The Greater Gehry Is a Smaller Gehry
It’s been a tough year for the world’s most famous architect. But the losses may just have saved Gehry from his own success.
When I visited Biloxi, Mississippi, in 2005, about six weeks after Hurricane Katrina, I discovered that, among the endless antebellum mansions and ordinary homes flattened by the storm surge, a nearly completed Frank Gehry–designed museum, the Ohr-O’Keefe, had been mangled by a runaway casino barge. At the time, my reaction to that small tragedy—trivial when compared to everything around it—was pure schadenfreude. I saw it as a divine joke played on an architect who was crying out for a little comeuppance.
I didn’t always feel that way about Gehry. On a visit in 1990 to the Vitra Design Museum, in Germany—a smallish exhibition space for the company’s furniture collection—I remember walking in circles around the strangely kinetic white building, watching, spellbound, as it appeared to change shape with every step.
In 1997 I spent a week in Bilbao in advance of the Guggenheim’s opening. That museum was a glorious surprise, an architectural invention entirely unprecedented. As I roamed around town, interviewing local officials about the carefully orchestrated revival of their ailing industrial city, I was genuinely thrilled every time I’d catch a glimpse of the museum down a city street or from across the Nervión River.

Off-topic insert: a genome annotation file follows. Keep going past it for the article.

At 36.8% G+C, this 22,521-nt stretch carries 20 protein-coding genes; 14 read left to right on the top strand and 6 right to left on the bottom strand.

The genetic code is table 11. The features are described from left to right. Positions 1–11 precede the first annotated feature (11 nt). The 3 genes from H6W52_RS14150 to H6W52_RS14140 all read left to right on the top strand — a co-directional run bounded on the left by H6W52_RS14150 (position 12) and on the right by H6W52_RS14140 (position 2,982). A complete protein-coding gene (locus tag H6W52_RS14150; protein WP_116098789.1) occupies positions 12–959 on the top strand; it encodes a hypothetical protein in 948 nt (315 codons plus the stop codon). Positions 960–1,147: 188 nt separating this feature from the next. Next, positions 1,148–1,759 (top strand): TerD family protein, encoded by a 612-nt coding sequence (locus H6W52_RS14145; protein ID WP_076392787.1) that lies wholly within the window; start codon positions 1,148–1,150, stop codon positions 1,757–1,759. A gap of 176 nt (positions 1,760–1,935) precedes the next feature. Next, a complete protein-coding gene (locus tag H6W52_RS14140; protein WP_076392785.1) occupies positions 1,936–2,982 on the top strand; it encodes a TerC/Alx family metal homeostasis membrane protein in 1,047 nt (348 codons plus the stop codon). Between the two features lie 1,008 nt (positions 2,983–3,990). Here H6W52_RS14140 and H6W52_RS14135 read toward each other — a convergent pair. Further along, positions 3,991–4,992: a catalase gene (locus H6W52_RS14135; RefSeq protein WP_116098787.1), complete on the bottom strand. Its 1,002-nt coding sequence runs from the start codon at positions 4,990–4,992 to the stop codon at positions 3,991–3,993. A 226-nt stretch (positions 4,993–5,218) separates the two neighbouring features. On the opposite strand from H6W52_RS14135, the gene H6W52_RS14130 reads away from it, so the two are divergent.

The moment I began to question Gehry’s judgment, when I began to think he had started to believe his own press, was in the late 1990s, when the design emerged for his mega-Guggenheim, a 40-story, 500,000-square-foot mass of twisted metal that was planned for a site near Wall Street on the East River. It struck me as not only a case study in hubris but the surest way to undercut the singular power of Bilbao. Fortunately, the East River Guggenheim got sandbagged by the economic downturn of the early 2000s. But then, in late 2003, came the announcement of Atlantic Yards, a grand urban-renewal scheme to be erected mainly on a deck over the rail yards dividing two low-rise Brooklyn neighborhoods. It seemed that Gehry, for all his greatness, had become a pawn in a real estate scheme, a device to sugarcoat an otherwise unpalatable development. And that was the moment for me when the idea of Gehry the architectural hero, the transformational genius, evaporated. He had become another big hungry ego in a world of big hungry egos.